Will the Biden Administration Help or Hinder Cryptocurrency?
U.S. President-elect Joe Biden is taking office today, an event that will introduce changes to regulations, administrative bodies, and government policies.
That could have an effect on the crypto industry. Not only will new leaders be appointed to certain leadership positions, but government spending could also reshape the economy and affect cryptocurrency prices. Here’s what the crypto community expects.
Stimulus Could Benefit Bitcoin Prices
One of Biden’s first and most notable policy decisions concerns the creation of a $3 trillion stimulus package for COVID-19 relief.
That stimulus package could cause inflation of the U.S. dollar. This could in turn cause institutional investors to turn to alternative assets like Bitcoin and gold as a hedge against inflation. Greater demand for Bitcoin could drive up prices due to scarcity.
More directly, the handout could give retail investors more money to spend on Bitcoin, though it is not clear that this would significantly impact BTC prices.
Some of the predicted effects have arguably been seen already, simply in anticipation of the effects of a stimulus package. One Twitter analyst noted that Bitcoin prices rose by about 35% when the plan was proposed in July 2020. However, it is possible other factors were at play then—including Bitcoin’s miner reward halving.
Key Figures Will Influence Policy
Biden’s administration will bring on board new regulatory leaders, some of whom are hesitant to embrace cryptocurrency and Bitcoin.
Most notable is Janet Yellen, a former U.S. Federal Reserve chair who has been appointed to head the U.S. Treasury as its secretary. Yellen has historically been negative toward cryptocurrency. She has stated that Bitcoin is “not a stable store of value and it doesn’t constitute legal tender,” and that she is “not a fan” of the cryptocurrency. It is unclear how this will affect her decisions.
Meanwhile, Securities and Exchange Commission (SEC) chairman Jay Clayton has left his position. Former CFTC chair Gary Gensler will likely replace him. Gensler has previously suggested that regulation needs significant changes before crypto goes mainstream. Though Gensler seems less hostile to cryptocurrency than Clayton, it is clear that the SEC will continue to regulate crypto heavily.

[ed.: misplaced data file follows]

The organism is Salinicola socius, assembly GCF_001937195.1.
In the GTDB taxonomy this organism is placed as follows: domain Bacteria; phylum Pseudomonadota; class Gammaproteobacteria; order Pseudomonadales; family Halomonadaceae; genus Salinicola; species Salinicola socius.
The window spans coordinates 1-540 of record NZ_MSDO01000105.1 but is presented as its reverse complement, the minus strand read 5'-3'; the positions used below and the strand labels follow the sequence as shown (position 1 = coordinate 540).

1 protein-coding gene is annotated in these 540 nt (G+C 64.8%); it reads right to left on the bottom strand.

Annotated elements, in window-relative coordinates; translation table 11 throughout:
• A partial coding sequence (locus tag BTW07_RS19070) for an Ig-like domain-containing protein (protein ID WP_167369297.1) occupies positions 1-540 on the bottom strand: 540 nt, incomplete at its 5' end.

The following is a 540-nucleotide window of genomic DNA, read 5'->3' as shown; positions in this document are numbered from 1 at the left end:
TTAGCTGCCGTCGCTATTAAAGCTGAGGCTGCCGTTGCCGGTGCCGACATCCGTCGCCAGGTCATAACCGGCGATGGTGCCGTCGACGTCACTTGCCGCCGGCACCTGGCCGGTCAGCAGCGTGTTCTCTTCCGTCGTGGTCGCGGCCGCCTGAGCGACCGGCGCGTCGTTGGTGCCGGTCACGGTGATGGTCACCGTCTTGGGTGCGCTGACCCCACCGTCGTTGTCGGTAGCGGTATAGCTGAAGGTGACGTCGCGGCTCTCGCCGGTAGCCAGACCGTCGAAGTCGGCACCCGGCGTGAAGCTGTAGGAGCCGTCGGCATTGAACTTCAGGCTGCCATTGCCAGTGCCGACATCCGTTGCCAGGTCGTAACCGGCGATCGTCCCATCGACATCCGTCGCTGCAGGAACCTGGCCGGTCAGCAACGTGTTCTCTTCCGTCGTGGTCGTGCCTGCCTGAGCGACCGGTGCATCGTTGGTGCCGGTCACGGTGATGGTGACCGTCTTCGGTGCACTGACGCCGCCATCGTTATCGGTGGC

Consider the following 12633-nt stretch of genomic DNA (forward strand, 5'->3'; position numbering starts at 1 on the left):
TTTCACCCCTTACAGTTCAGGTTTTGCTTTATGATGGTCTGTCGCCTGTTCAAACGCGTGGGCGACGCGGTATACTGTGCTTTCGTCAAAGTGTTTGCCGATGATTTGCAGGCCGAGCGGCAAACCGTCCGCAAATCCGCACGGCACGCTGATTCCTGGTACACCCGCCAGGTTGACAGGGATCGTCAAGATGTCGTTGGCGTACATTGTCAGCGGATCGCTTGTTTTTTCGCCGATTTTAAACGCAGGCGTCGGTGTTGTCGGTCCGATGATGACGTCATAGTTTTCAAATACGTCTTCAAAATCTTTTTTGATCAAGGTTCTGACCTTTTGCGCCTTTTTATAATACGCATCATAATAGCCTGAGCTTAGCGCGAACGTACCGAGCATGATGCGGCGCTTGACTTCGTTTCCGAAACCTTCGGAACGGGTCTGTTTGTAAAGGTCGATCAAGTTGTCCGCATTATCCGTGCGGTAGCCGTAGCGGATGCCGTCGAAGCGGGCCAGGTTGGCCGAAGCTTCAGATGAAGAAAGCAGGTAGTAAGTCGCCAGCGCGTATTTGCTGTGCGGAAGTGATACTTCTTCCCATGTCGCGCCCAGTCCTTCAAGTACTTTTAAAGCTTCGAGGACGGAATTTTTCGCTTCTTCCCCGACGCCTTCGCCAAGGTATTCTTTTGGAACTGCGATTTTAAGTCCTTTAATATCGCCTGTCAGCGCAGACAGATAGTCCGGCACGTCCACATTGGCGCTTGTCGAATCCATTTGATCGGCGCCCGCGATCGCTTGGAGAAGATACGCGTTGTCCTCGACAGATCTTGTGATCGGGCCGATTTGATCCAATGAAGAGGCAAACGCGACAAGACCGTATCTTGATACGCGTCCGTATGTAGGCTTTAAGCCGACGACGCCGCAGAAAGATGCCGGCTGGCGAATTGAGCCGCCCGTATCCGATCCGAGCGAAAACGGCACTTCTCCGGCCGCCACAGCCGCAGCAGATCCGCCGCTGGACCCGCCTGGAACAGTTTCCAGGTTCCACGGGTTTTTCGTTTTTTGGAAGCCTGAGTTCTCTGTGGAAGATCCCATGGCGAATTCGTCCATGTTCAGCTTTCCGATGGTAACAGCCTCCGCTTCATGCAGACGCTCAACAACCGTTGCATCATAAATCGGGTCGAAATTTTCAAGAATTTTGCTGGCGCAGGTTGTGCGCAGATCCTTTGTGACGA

Finally, at least one pro-crypto regulator will leave office. Brian Brooks, who currently heads the Office of the Comptroller of Currency (OCC), will leave that position before January ends. While leading the OCC, Brooks introduced new guidelines that allow banks to handle stablecoins. He also lobbied for nation-wide cryptocurrency rules. It is unclear whether his successor will continue these projects.
Biden’s Own Stance
Biden himself has said little about cryptocurrency and the blockchain industry. His stances on two broader issues, encryption and online privacy, are mixed.
Biden appears to have a moderately pro-privacy stance, at least when it comes to the public. As part of last year’s presidential debates, Biden suggested that his administration would expand data privacy and commit to a more open internet.
However, Biden’s past actions cast doubt on that. In the 1990s, Biden served as chairman of the Judiciary Committee. At that time, he introduced two anti-encryption bills, the Comprehensive Counter-Terrorism Act and the Violent Crime Control Act.
In fact, those early laws led to the creation of PGP, an encryption protocol that was a starting point for early cryptographic activism. One contributor to PGP, Hal Finney, even went on to become a developer of Bitcoin as well.
Ultimately, Biden’s exact stance on these issues may be irrelevant to cryptocurrency’s strongest advocates, who see Bitcoin as a way to escape government restrictions.
While general economic stimulus packages could promote Bitcoin investments under the Biden administration, a lack of clear regulation and policies could be an issue if the administration inhibits new crypto startups and development in the United States.
In addition to creating laws and regulations, regulators will be forced to deal with ongoing real-world issues. Those issues include the SEC’s lawsuit against Ripple, Facebook’s ongoing attempts to launch its Diem stablecoin, and various efforts to perform surveillance on crypto investors for taxation purposes.
Only time will tell whether the Biden administration confronts the growing crypto industry or turn its attention away from its development.